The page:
Welcome to Open Science
Contact Us
Home Books Journals Submission Open Science Join Us News
Relating ELA Classroom Activities with Reading Achievement: Evidence from the 2015 NAEP Twelfth Grade Reading Scores
Current Issue
Volume 3, 2019
Issue 2 (June)
Pages: 41-50   |   Vol. 3, No. 2, June 2019   |   Follow on         
Paper in PDF Downloads: 68   Since Jun. 28, 2019 Views: 1588   Since Jun. 28, 2019
Authors
[1]
Julie Book, Department of Teacher Education and Professional Development, Central Michigan University, Mount Pleasant, USA.
[2]
Mingyuan Zhang, Department of Teacher Education and Professional Development, Central Michigan University, Mount Pleasant, USA.
Abstract
This study presented an analysis of data generated from the National Assessment of Educational Progress (NAEP) Data Explorer. Presented in this study are findings related to twelfth-grade students reading scores on the assessment along with the relationship between those scores and classroom practices/methods of instruction such as writing about something that was read, presenting a project about something that was read, and giving a presentation about something that was read. In order to gain a closer understanding of how these classroom practices and methods of instruction impacted reading scores, quantitative data was mined from the 2015 NAEP data set and presented in this descriptive research study. The findings of this study include (1) the highest frequency of projects completed in class did not result in significantly higher reading test scores for students. (2) Students who wrote a paragraph about something they read once or twice a week had the highest reading test scores. (3) Students who paraphrased readings in the class had higher test scores than students who merely summarized them. (4) Students who made presentations in class often had higher test scores. These findings make evident that the quality of the method of instruction and classroom practice may be more important than the frequency with which students complete projects, presentations, or writings about something they have read. One major conclusion related to the type of text-based assignment students complete—summary writing may not have a significant effect on students’ engagement with the text.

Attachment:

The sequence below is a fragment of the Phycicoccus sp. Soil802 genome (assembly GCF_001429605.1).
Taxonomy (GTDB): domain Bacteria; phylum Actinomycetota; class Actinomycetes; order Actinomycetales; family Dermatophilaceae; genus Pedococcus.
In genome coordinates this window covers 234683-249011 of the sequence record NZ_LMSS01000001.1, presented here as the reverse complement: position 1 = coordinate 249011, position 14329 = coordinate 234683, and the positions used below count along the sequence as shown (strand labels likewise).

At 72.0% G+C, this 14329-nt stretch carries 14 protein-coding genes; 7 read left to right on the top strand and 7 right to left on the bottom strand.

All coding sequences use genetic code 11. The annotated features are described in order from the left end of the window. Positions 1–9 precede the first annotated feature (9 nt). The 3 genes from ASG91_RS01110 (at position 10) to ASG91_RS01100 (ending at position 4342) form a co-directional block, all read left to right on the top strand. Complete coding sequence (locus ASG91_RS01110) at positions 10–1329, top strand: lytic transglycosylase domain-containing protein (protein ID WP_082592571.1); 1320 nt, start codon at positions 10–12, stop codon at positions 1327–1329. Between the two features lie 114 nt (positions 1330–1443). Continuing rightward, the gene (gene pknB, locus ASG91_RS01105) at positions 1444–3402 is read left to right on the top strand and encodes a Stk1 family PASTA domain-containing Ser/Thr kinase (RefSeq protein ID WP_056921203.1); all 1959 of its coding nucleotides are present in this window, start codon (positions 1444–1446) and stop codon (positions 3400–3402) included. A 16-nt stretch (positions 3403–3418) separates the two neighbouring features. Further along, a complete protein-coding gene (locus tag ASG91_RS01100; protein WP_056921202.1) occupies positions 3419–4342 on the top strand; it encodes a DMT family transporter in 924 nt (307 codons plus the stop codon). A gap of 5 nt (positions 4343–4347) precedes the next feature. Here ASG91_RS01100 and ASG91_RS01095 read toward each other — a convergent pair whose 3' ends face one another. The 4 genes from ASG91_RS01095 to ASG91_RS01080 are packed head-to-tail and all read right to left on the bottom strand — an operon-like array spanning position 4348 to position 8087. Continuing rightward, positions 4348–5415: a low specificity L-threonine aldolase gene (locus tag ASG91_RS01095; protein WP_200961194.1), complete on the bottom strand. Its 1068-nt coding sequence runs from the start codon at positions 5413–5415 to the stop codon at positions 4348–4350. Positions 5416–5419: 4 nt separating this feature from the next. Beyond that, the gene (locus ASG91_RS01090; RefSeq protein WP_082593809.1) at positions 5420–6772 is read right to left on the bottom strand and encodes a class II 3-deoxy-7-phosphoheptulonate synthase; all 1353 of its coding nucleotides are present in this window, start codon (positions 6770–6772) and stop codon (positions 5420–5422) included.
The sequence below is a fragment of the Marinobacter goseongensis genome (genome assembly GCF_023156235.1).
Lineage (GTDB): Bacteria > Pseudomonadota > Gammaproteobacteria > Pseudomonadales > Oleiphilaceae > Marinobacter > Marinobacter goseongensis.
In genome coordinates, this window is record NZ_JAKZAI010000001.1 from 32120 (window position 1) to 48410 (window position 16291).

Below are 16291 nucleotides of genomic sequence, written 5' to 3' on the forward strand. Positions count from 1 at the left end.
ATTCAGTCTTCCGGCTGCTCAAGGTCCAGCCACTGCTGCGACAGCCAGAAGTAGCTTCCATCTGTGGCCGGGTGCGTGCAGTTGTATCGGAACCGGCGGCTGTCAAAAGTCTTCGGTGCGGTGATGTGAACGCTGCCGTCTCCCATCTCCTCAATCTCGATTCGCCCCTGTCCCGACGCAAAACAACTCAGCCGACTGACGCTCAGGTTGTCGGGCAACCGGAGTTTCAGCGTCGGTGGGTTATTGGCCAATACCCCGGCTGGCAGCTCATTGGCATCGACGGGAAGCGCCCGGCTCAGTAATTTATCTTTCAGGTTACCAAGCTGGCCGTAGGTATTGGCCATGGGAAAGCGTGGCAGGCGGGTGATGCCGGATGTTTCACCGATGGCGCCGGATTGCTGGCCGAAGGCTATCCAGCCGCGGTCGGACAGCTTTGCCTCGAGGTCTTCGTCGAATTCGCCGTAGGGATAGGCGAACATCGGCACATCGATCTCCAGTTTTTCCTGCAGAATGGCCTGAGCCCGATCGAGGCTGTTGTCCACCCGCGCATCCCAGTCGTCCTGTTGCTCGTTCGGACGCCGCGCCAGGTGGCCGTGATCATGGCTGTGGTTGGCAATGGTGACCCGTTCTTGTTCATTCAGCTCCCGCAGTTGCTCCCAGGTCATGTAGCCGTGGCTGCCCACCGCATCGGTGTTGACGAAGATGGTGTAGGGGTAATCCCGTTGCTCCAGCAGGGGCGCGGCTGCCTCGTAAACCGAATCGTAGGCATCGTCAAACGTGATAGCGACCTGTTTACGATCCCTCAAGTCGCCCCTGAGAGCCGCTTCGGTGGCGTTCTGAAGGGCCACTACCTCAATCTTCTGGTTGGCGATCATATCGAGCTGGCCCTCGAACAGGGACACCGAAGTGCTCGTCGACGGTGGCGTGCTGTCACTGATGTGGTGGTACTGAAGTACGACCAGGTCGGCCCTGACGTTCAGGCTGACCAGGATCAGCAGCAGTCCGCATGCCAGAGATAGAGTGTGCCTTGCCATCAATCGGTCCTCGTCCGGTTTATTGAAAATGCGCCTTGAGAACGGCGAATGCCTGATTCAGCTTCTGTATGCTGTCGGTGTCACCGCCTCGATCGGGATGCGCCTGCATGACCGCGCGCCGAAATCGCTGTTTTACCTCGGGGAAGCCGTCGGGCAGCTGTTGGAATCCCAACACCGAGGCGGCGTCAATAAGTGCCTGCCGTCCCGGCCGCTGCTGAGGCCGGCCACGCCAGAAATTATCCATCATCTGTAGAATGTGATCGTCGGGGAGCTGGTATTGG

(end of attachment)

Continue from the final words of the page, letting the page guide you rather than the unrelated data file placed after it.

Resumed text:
Keywords
NAEP, Reading Achievement, Secondary Students, Literacy Proficiency, Data Mining, Classroom Practice
Reference
[1]
Mason, L. (2013). Teaching students who struggle with learning to think before, while, and after reading: Effects of self-regulated strategy development instruction. Reading & writing quarterly, 29 (2), 124-144.
[2]
Graham, S., Liu, X., Aitken, A., Ng, C., Bartlett, B., Harris, K. & Holzapfel, J. (2017). Effectiveness of literacy programs balancing reading and writing instruction: A meta-analysis. Reading research quarterly, 53 (3), 279-304.
[3]
Rosenblatt, L. M. (Louise Michelle). (1988). Writing and reading: the transactional theory. Champaign, Il.: University of Illinois at Urbana-Champaign.
[4]
Yang, X., Kuo, L., Ji, X. & McTigue, E. (2018). A critical examination of the relationship among research, theory, and practice: Technology and reading instruction. Computers & Education, 125, 62-73.
[5]
National Council for Teachers of English (NCTE). The relationship between reading and writing. December 17, 2017. Retrieved from http://www2.ncte.org/blog/2017/12/relationship-writing-reading/
[6]
Goen, S. & Gillotte-Tropp, H. (2003). Integrating reading and writing: A response to the basic writing “crisis”. Journal of Basic Writing, 22 (2), 90-113.
[7]
Collins, J., Lee, J., Fox, J., & Madigan, T. (2017). Bringing together reading and writing: An experimental study of writing intensive reading comprehension in low-performing urban elementary schools. Reading Research Quarterly, 52 (3), 311-332.
[8]
Graham, S., Liu, X., Aitken, A., Ng, C., Bartlett, B., Harris, K. & Holzapfel, J. (2017). Effectiveness of literacy programs balancing reading and writing instruction: A meta-analysis. Reading research quarterly, 53 (3), 279-304.
[9]
Zamel, V. (1992). Writing one’s way into reading. TESOL Quarterly, 26 (3), 463-485.
[10]